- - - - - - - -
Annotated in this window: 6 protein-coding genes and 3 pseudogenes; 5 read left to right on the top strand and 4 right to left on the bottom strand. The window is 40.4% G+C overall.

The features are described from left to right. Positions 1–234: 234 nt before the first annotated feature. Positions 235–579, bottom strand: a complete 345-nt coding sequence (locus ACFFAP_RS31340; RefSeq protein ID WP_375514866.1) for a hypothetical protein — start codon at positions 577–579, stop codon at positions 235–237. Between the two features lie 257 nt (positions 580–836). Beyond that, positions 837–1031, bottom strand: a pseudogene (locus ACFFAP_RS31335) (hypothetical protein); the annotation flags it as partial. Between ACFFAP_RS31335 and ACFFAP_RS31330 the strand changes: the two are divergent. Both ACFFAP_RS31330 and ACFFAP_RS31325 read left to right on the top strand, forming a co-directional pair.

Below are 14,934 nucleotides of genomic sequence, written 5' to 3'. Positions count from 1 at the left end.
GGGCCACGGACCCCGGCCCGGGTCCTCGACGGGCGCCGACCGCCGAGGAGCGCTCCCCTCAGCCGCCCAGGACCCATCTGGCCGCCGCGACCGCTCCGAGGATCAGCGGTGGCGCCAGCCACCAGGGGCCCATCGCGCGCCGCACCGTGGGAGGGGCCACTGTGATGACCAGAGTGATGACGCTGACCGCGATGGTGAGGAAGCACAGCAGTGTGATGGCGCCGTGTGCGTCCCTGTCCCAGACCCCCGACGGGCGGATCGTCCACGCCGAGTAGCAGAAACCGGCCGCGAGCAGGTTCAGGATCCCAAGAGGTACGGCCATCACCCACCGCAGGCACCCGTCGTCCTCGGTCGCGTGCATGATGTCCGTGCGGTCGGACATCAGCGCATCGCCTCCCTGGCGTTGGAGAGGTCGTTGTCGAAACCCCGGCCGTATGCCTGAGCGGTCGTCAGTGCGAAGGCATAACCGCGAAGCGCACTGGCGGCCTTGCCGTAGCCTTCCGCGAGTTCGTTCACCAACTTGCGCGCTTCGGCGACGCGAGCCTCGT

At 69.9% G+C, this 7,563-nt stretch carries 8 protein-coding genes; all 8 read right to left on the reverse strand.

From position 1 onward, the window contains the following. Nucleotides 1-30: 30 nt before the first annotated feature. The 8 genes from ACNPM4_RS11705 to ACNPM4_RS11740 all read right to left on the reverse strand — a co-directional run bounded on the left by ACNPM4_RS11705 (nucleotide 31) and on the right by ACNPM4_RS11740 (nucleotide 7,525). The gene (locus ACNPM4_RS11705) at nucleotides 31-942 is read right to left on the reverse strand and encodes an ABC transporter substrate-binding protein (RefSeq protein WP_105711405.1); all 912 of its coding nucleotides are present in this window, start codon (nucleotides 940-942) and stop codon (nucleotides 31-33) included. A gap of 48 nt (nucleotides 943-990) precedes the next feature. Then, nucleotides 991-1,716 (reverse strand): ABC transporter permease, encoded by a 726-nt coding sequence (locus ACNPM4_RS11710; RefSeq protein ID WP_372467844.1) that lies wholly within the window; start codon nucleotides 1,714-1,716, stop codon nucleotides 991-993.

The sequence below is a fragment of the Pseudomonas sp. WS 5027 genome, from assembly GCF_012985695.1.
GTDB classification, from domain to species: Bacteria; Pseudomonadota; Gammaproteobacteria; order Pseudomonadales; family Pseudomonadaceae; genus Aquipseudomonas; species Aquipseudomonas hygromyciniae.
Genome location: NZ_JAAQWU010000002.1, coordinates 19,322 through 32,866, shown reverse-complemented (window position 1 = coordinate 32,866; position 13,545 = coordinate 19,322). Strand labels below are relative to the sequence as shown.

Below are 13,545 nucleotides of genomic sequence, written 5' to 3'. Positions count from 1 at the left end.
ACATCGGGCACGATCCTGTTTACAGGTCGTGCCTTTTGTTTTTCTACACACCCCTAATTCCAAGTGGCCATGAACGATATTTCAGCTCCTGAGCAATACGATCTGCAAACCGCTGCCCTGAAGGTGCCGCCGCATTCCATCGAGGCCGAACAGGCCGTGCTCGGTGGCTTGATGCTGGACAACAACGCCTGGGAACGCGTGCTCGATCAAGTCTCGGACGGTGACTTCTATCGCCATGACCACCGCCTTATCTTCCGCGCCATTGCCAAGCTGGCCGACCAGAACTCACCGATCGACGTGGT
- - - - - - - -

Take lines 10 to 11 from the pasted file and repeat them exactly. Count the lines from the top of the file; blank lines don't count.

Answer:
Below are 13,545 nucleotides of genomic sequence, written 5' to 3'. Positions count from 1 at the left end.
ACATCGGGCACGATCCTGTTTACAGGTCGTGCCTTTTGTTTTTCTACACACCCCTAATTCCAAGTGGCCATGAACGATATTTCAGCTCCTGAGCAATACGATCTGCAAACCGCTGCCCTGAAGGTGCCGCCGCATTCCATCGAGGCCGAACAGGCCGTGCTCGGTGGCTTGATGCTGGACAACAACGCCTGGGAACGCGTGCTCGATCAAGTCTCGGACGGTGACTTCTATCGCCATGACCACCGCCTTATCTTCCGCGCCATTGCCAAGCTGGCCGACCAGAACTCACCGATCGACGTGGT